Practice Tips Series: Client Communication


By: The NBI Team

Tuesday, February 1, 2022

Practice Tips Series: Client Communication

This article is a part of our Practice Tips Series: A Practice Resource for Solo and Small Practice Attorneys

For solo and small firm attorneys, high-quality client communication is key to competing for and keeping clients. With effective client communication, you can meet your compliance requirements and provide a client experience that sets your firm apart from the rest. In this article, we cover the most common lawyer-client communications and tips for improving each type.

Defining Lawyer-Client Communications

Lawyer-client communications are any communications between a lawyer and their client. Communication can be verbal, in writing, or via email, text message, or other electronic means.

Client communication is extremely important to successful representation. Lawyers must have excellent communication skills and a communication plan to keep their clients abreast of any developments in their case.

Attorney-Client Privilege

Lawyer-client communications enjoy attorney-client privilege. Communications between clients and

nonlawyers working for, retained by, or associated with the lawyer also have attorney-client privilege. The same communication best practices should apply to a lawyer’s staff, as they play a central role in the client’s representation.

4 Common Lawyer-Client Communications

Lawyers and clients will communicate at various times for various reasons throughout the client lifecycle. The frequency and topics you discuss will vary depending on the client, the practice area, and the circumstances. Still, certain communications are common, some are recommended, and others are vital.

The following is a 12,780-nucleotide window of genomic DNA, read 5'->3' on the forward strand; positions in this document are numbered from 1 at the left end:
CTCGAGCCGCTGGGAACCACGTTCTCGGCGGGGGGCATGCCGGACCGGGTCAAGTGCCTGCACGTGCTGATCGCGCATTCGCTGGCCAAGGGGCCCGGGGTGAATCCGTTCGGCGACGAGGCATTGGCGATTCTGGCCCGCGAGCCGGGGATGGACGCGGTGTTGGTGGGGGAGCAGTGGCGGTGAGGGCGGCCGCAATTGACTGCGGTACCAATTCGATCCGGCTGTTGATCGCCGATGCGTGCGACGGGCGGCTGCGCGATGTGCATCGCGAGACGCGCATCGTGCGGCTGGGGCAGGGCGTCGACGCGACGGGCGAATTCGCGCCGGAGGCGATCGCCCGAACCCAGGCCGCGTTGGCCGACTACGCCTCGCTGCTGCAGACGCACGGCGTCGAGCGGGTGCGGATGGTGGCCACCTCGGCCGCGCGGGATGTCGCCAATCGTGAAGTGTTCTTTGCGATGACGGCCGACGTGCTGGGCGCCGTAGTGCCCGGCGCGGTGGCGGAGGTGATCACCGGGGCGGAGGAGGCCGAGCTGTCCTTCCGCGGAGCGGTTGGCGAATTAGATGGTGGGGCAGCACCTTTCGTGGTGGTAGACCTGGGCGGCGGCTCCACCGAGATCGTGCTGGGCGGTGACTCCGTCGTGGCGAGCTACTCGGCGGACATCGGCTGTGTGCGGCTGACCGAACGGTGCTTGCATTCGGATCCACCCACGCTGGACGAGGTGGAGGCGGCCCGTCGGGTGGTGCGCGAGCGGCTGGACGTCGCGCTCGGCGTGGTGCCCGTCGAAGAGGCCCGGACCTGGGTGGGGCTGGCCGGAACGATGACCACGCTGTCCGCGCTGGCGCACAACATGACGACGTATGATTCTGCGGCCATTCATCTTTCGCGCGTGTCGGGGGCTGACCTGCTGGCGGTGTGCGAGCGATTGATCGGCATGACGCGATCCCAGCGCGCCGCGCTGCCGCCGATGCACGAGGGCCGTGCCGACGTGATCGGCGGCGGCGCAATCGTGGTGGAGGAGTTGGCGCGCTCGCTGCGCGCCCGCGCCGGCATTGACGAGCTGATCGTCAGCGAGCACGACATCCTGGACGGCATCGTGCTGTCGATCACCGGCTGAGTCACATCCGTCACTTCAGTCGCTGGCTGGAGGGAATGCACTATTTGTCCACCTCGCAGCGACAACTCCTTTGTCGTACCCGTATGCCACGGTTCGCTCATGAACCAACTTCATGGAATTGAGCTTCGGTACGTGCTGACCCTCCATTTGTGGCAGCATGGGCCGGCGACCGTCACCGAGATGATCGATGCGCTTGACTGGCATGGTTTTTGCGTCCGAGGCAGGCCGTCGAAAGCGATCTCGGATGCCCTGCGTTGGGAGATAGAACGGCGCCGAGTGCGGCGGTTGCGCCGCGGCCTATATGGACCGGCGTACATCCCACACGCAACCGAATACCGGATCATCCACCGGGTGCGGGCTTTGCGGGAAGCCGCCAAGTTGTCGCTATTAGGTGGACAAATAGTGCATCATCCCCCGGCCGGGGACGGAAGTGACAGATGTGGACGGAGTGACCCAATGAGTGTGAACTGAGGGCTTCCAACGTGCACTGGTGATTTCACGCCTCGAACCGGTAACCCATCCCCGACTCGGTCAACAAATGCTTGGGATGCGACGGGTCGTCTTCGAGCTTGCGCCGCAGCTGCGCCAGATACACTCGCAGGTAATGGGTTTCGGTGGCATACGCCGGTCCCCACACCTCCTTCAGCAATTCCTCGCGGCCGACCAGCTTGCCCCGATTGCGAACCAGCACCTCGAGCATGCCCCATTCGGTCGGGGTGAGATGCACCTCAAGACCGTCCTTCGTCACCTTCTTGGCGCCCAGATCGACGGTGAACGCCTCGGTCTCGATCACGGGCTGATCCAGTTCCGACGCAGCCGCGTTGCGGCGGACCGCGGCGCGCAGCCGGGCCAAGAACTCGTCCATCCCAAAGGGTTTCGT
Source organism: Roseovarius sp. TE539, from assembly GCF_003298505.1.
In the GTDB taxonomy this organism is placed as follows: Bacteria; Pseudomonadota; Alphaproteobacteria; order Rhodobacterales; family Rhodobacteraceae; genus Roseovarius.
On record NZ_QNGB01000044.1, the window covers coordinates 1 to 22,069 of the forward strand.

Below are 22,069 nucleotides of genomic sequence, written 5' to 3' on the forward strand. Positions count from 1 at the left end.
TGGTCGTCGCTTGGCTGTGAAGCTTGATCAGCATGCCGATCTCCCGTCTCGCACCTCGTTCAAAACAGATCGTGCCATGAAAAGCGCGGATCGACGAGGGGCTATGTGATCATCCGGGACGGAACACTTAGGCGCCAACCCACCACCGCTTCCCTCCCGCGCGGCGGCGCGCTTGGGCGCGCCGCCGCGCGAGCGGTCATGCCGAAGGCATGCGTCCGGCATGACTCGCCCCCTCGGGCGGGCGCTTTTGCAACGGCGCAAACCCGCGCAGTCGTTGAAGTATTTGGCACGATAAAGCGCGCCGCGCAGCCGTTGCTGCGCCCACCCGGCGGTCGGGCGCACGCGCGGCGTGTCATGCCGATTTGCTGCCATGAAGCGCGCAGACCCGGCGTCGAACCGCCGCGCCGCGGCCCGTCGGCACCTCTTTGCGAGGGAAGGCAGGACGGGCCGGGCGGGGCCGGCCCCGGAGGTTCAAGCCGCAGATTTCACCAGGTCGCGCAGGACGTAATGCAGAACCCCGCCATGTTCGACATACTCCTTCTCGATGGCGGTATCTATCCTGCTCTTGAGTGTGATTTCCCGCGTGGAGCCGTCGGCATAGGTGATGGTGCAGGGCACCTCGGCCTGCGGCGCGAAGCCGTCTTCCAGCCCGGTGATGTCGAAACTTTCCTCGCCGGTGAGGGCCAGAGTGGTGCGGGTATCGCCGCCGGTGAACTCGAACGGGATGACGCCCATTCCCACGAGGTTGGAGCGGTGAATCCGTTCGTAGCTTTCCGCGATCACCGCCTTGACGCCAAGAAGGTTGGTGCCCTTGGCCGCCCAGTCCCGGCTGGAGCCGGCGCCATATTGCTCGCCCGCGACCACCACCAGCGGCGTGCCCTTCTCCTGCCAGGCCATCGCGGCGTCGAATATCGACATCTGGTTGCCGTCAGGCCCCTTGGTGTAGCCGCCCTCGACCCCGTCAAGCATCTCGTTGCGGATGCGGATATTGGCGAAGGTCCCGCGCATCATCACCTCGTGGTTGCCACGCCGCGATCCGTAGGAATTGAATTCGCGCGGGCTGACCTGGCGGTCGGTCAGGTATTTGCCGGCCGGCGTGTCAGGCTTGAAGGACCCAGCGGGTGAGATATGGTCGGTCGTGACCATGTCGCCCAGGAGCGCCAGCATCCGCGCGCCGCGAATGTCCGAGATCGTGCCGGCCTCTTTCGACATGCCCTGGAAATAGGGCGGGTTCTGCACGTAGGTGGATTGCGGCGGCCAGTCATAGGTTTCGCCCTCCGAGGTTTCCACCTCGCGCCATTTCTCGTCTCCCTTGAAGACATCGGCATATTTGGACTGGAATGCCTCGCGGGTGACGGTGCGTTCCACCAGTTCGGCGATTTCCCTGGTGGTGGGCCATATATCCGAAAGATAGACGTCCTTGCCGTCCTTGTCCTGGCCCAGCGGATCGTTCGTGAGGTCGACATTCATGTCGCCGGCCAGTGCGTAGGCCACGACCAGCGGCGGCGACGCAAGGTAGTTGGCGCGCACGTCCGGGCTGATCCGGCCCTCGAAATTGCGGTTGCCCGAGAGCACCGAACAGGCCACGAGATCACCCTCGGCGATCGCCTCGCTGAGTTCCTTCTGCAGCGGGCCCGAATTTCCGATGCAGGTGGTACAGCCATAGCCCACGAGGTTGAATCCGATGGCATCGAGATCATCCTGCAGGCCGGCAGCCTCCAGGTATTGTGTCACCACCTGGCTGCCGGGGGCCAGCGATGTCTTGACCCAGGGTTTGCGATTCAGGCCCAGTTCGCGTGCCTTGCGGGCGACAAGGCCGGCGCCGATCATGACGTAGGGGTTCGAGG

Below are the four most common lawyer-client communications.

  1. Client Intake Communications
  2. Client intake communications are essential to any legal practice. Intake communications include marketing communications, intake interviews, and follow-up communications such as engagement letters or letters declining representation.

    Client intake communications serve as your client’s first impression of you and your firm. Through intake communications, clients should be informed of at minimum the following:

    • whether the attorney will represent the client;
    • what the legal issues are;
    • potential outcomes and risks; and
    • how they will be charged for the attorney’s services

    Tips for Intake Communication

    • Use current templates throughout the intake process. Intake templates will help ensure accuracy and consistency. They will also improve communication between you, potential clients, and other team members involved in the intake process. Templates might include intake interview templates, contact forms, and checklists for onboarding clients.
    • Market your services ethically. Attorneys are allowed to market their services. Don’t be afraid to show potential clients what value your firm will bring to their legal matters. You can do this through marketing materials or by practicing a pitch that portrays your firm positively and accurately.
    • Create an atmosphere of trust and professionalism. Prospective clients want to feel safe and in capable hands. To help ensure they do, speak with confidence, stick to an agenda, and keep your office décor professional.
  3. Communicating Case or Matter Updates
  4. Under American Bar Association (ABA) Rule 1.4, lawyers must keep their clients reasonably informed about the status of their legal matter.

    Beyond Rule 1.4, communicating updates to clients is an opportunity to build trust and foster goodwill. Whether you speak to clients face-to-face or simply make a phone call, be sure to keep clients updated as often as possible.

    Tips for Keeping Your Clients Informed:

    • Automate alerts to provide regular updates. Automated calendar alerts will allow you to continue your practice without having to remember when to call clients. This is particularly helpful for long-term clients, or clients with slow-moving legal matters.